A modest proposal

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A Modest Proposal
by Jonathan Swift

| |A Modest Proposal for preventing the children of poor people in |
| |Ireland, from being a burden on their parents or country, and for |
| |making them beneficial to the public. |
| |by Dr. Jonathan Swift. 1729|
| |It is a melancholy object to those, who walk through this great |
| |town, or travel in the country, when they see the streets, the |
| |roads and cabin-doors crowded with beggars of the female sex, |
| |followed bythree, four, or six children, all in rags, and |
| |importuning every passenger for an alms. These mothers instead of |
| |being able to work for their honest livelihood, are forced to |
| |employ all their time in strolling to beg sustenance for their|
| |helpless infants who, as they grow up, either turn thieves for |
| |want of work, or leave their dear native country, to fight for |
| |the Pretender in Spain, or sell themselves to the Barbados. |
| |I think it is agreed by all parties, that this prodigious number|
| |of children in the arms, or on the backs, or at the heels of |
| |their mothers, and frequently of their fathers, is in the present |
| |deplorable state of the kingdom, a very great additional |
| |grievance; and therefore whoever could find outa fair, cheap and |
| |easy method of making these children sound and useful members of |
| |the common-wealth, would deserve so well of the public, as to |
| |have his statue set up for a preserver of the nation. |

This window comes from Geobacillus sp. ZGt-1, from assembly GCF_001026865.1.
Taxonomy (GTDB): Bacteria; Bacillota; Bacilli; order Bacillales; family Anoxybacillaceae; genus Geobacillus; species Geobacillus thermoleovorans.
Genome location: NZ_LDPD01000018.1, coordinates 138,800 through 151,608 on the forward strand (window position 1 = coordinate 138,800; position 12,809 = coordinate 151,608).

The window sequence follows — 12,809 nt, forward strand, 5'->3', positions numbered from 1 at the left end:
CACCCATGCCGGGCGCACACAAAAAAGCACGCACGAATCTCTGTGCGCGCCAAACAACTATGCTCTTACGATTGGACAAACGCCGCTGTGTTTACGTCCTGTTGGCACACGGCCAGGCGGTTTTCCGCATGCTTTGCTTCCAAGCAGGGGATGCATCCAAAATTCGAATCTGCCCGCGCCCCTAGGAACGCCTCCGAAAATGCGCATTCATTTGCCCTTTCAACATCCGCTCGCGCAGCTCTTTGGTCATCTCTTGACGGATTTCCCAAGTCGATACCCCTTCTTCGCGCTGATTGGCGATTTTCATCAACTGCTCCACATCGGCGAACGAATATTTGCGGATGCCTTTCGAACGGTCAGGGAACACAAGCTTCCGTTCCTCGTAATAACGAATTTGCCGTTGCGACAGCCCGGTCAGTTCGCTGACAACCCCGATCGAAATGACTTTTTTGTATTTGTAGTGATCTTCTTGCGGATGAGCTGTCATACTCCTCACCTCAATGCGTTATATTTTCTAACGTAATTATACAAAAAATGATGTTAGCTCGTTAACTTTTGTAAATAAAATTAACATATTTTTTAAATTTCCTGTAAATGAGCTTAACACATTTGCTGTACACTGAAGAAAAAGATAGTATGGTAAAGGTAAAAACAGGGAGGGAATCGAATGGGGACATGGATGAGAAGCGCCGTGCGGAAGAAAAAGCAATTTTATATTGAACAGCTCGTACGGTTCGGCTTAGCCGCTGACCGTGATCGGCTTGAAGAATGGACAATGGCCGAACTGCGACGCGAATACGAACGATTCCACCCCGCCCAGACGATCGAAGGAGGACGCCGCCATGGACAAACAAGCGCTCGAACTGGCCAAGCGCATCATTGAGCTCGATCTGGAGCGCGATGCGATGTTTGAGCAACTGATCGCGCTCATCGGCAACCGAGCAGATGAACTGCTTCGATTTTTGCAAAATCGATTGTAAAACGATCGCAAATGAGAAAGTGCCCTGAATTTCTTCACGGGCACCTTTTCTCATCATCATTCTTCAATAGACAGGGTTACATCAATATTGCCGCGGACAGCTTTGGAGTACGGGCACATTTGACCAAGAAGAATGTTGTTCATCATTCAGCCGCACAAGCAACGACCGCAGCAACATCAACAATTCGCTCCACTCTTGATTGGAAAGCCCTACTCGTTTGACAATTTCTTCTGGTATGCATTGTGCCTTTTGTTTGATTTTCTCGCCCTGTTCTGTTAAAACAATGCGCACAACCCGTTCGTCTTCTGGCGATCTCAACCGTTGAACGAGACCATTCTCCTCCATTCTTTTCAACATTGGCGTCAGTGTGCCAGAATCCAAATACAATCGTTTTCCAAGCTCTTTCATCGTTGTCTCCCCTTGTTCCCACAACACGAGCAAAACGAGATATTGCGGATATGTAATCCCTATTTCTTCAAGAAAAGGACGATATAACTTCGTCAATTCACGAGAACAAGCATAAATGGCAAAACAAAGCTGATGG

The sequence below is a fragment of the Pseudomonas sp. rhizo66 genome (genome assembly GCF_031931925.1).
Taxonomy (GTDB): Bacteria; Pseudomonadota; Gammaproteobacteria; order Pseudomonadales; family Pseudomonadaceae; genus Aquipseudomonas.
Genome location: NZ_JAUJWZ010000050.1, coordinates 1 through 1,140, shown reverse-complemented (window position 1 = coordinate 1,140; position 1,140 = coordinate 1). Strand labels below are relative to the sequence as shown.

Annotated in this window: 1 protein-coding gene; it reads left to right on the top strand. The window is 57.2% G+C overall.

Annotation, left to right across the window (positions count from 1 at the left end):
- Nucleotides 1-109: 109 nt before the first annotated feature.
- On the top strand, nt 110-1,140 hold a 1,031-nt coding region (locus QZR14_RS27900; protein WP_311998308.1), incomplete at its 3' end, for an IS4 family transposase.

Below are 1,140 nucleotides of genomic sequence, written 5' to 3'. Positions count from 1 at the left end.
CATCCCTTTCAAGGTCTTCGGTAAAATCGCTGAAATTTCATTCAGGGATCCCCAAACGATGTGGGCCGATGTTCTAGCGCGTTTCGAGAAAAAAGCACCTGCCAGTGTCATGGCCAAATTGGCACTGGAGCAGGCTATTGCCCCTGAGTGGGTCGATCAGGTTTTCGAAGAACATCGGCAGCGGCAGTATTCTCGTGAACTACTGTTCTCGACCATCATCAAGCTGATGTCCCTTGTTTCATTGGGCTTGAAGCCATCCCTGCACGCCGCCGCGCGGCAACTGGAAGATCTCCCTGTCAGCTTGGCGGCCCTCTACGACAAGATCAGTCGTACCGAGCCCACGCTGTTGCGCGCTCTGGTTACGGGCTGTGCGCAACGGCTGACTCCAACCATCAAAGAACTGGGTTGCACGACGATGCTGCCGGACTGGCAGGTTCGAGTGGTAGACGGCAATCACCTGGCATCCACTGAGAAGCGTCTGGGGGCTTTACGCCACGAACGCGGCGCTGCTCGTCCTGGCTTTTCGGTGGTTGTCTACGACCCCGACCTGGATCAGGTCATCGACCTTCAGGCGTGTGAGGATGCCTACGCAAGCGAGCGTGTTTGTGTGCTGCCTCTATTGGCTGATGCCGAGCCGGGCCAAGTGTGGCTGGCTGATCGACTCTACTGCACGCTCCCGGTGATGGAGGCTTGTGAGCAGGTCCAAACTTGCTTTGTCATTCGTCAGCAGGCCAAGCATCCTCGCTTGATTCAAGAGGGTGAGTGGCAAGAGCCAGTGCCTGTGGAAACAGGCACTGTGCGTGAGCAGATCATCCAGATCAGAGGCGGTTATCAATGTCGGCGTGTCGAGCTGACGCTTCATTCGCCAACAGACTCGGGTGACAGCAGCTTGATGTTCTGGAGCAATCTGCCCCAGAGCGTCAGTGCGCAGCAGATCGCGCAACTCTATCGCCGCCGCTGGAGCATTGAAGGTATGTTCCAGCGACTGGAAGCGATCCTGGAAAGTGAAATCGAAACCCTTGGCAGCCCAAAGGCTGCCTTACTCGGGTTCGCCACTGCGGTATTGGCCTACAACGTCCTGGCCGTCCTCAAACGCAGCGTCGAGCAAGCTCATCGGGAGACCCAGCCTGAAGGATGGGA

| |But my intention is veryfar from being confined to provide only |
| |for the children of professed beggars: it is of a much greater |
| |extent, and shall take in the whole number of infants at a |
| |certain age, who are born of parents in effect as little able to |
||support them, as those who demand our charity in the streets. |
| |As to my own part, having turned my thoughts for many years, upon |
| |this important subject, and maturely weighed the several schemes |
| |of our projectors, I have always found them grossly mistaken in|
| |their computation. It is true, a child just dropped from its dam, |
| |may be supported by her milk, for a solar year, with little other |
| |nourishment: at most not above the value of two shillings, which |
| |the mother may certainly get, or the value in scraps, byher |
| |lawful occupation of begging; and it is exactly at one year old |
| |that I propose to provide for them in such a manner, as, instead |
| |of being a charge upon their parents, or the parish, or wanting |
| |food and raiment for the rest of...
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